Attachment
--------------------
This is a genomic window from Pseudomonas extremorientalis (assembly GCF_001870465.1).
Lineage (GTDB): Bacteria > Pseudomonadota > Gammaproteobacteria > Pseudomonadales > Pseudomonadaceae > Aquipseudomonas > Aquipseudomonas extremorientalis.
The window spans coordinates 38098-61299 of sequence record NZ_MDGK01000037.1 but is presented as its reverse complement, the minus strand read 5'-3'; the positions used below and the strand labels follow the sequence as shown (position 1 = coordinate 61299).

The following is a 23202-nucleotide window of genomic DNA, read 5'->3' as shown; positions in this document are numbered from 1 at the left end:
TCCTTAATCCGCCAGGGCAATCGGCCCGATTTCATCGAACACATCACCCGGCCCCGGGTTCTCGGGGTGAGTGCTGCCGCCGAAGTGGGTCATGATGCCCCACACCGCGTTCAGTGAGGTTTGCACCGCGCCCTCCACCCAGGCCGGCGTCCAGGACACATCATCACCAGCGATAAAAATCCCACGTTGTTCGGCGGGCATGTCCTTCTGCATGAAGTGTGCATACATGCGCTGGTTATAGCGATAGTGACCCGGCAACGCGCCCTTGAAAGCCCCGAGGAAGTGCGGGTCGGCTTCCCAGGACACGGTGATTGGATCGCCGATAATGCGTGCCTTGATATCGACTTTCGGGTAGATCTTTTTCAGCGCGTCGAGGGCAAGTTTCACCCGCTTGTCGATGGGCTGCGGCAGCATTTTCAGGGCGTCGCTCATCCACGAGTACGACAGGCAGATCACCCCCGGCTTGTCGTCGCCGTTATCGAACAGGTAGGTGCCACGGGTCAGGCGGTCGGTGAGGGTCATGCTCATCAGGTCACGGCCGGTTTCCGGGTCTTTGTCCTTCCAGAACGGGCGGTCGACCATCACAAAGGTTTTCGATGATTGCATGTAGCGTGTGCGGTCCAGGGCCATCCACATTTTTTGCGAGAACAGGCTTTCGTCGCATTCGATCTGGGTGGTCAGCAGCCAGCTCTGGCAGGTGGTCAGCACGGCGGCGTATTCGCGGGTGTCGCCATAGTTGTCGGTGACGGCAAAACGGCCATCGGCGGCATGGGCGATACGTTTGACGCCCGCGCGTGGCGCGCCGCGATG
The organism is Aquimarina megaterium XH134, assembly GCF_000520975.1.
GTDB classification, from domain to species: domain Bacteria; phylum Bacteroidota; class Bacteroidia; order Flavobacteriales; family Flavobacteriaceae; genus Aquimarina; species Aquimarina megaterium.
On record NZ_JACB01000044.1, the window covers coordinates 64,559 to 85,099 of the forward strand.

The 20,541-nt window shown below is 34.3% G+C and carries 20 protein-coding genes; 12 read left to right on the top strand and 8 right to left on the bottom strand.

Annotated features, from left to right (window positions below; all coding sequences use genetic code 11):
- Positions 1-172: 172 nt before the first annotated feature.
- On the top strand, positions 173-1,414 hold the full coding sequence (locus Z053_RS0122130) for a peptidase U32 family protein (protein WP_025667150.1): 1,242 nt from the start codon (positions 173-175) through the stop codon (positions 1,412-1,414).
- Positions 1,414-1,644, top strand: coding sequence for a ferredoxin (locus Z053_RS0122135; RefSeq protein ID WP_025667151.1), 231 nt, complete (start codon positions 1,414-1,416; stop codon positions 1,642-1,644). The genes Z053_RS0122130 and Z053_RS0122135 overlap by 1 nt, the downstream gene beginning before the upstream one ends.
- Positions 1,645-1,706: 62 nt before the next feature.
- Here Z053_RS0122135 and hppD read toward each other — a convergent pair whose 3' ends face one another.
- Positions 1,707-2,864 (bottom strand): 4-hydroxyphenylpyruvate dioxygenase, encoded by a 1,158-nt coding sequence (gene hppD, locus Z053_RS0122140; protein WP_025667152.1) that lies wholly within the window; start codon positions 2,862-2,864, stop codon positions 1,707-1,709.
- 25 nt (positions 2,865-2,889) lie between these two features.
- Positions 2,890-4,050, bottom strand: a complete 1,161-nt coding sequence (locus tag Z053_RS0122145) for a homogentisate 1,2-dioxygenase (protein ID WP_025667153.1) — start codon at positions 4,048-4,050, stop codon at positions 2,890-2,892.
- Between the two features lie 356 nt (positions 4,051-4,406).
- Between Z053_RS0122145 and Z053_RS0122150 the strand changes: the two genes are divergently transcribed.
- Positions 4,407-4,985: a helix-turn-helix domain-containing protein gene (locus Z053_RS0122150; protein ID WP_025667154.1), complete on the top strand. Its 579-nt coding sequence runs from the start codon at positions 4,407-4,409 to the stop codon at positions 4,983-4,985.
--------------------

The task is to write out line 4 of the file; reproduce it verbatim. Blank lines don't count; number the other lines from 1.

The following is a 23202-nucleotide window of genomic DNA, read 5'->3' as shown; positions in this document are numbered from 1 at the left end: